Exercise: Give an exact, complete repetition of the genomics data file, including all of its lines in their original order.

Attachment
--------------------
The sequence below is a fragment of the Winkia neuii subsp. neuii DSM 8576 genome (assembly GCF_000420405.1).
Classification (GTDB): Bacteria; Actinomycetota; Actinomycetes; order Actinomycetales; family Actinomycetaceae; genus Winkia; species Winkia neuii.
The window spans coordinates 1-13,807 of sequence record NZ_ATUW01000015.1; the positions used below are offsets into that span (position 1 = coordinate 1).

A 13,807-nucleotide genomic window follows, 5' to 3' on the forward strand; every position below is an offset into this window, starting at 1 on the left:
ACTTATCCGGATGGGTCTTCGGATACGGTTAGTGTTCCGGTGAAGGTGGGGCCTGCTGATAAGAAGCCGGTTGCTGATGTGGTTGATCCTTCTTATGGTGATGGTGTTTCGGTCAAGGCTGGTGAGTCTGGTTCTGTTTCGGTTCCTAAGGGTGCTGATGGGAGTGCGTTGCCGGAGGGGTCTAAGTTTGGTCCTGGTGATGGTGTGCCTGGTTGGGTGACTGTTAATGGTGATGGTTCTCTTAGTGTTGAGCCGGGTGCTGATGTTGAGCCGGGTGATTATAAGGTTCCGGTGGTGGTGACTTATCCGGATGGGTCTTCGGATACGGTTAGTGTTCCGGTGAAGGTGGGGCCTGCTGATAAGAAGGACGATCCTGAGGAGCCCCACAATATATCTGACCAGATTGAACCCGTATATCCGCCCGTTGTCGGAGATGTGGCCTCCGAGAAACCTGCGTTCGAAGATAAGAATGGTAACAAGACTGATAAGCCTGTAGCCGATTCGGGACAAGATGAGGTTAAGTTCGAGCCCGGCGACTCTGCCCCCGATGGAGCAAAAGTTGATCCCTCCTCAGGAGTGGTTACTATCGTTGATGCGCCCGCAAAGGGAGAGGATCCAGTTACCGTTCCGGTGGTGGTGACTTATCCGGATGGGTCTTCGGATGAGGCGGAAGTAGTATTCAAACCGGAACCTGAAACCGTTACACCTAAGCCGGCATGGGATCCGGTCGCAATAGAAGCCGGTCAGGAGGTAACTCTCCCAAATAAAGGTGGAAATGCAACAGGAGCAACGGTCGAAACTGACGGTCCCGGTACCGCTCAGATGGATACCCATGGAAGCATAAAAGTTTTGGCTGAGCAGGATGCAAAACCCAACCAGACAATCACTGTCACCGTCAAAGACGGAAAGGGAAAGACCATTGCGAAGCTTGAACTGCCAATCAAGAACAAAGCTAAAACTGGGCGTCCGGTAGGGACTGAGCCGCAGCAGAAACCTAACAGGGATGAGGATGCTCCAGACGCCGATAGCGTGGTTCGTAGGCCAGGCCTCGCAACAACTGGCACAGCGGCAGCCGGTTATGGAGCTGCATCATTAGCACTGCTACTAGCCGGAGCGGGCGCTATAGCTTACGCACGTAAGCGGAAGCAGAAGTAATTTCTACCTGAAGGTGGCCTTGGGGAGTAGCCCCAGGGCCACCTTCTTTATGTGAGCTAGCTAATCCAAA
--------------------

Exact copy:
The sequence below is a fragment of the Winkia neuii subsp. neuii DSM 8576 genome (assembly GCF_000420405.1).
Classification (GTDB): Bacteria; Actinomycetota; Actinomycetes; order Actinomycetales; family Actinomycetaceae; genus Winkia; species Winkia neuii.
The window spans coordinates 1-13,807 of sequence record NZ_ATUW01000015.1; the positions used below are offsets into that span (position 1 = coordinate 1).

A 13,807-nucleotide genomic window follows, 5' to 3' on the forward strand; every position below is an offset into this window, starting at 1 on the left:
ACTTATCCGGATGGGTCTTCGGATACGGTTAGTGTTCCGGTGAAGGTGGGGCCTGCTGATAAGAAGCCGGTTGCTGATGTGGTTGATCCTTCTTATGGTGATGGTGTTTCGGTCAAGGCTGGTGAGTCTGGTTCTGTTTCGGTTCCTAAGGGTGCTGATGGGAGTGCGTTGCCGGAGGGGTCTAAGTTTGGTCCTGGTGATGGTGTGCCTGGTTGGGTGACTGTTAATGGTGATGGTTCTCTTAGTGTTGAGCCGGGTGCTGATGTTGAGCCGGGTGATTATAAGGTTCCGGTGGTGGTGACTTATCCGGATGGGTCTTCGGATACGGTTAGTGTTCCGGTGAAGGTGGGGCCTGCTGATAAGAAGGACGATCCTGAGGAGCCCCACAATATATCTGACCAGATTGAACCCGTATATCCGCCCGTTGTCGGAGATGTGGCCTCCGAGAAACCTGCGTTCGAAGATAAGAATGGTAACAAGACTGATAAGCCTGTAGCCGATTCGGGACAAGATGAGGTTAAGTTCGAGCCCGGCGACTCTGCCCCCGATGGAGCAAAAGTTGATCCCTCCTCAGGAGTGGTTACTATCGTTGATGCGCCCGCAAAGGGAGAGGATCCAGTTACCGTTCCGGTGGTGGTGACTTATCCGGATGGGTCTTCGGATGAGGCGGAAGTAGTATTCAAACCGGAACCTGAAACCGTTACACCTAAGCCGGCATGGGATCCGGTCGCAATAGAAGCCGGTCAGGAGGTAACTCTCCCAAATAAAGGTGGAAATGCAACAGGAGCAACGGTCGAAACTGACGGTCCCGGTACCGCTCAGATGGATACCCATGGAAGCATAAAAGTTTTGGCTGAGCAGGATGCAAAACCCAACCAGACAATCACTGTCACCGTCAAAGACGGAAAGGGAAAGACCATTGCGAAGCTTGAACTGCCAATCAAGAACAAAGCTAAAACTGGGCGTCCGGTAGGGACTGAGCCGCAGCAGAAACCTAACAGGGATGAGGATGCTCCAGACGCCGATAGCGTGGTTCGTAGGCCAGGCCTCGCAACAACTGGCACAGCGGCAGCCGGTTATGGAGCTGCATCATTAGCACTGCTACTAGCCGGAGCGGGCGCTATAGCTTACGCACGTAAGCGGAAGCAGAAGTAATTTCTACCTGAAGGTGGCCTTGGGGAGTAGCCCCAGGGCCACCTTCTTTATGTGAGCTAGCTAATCCAAA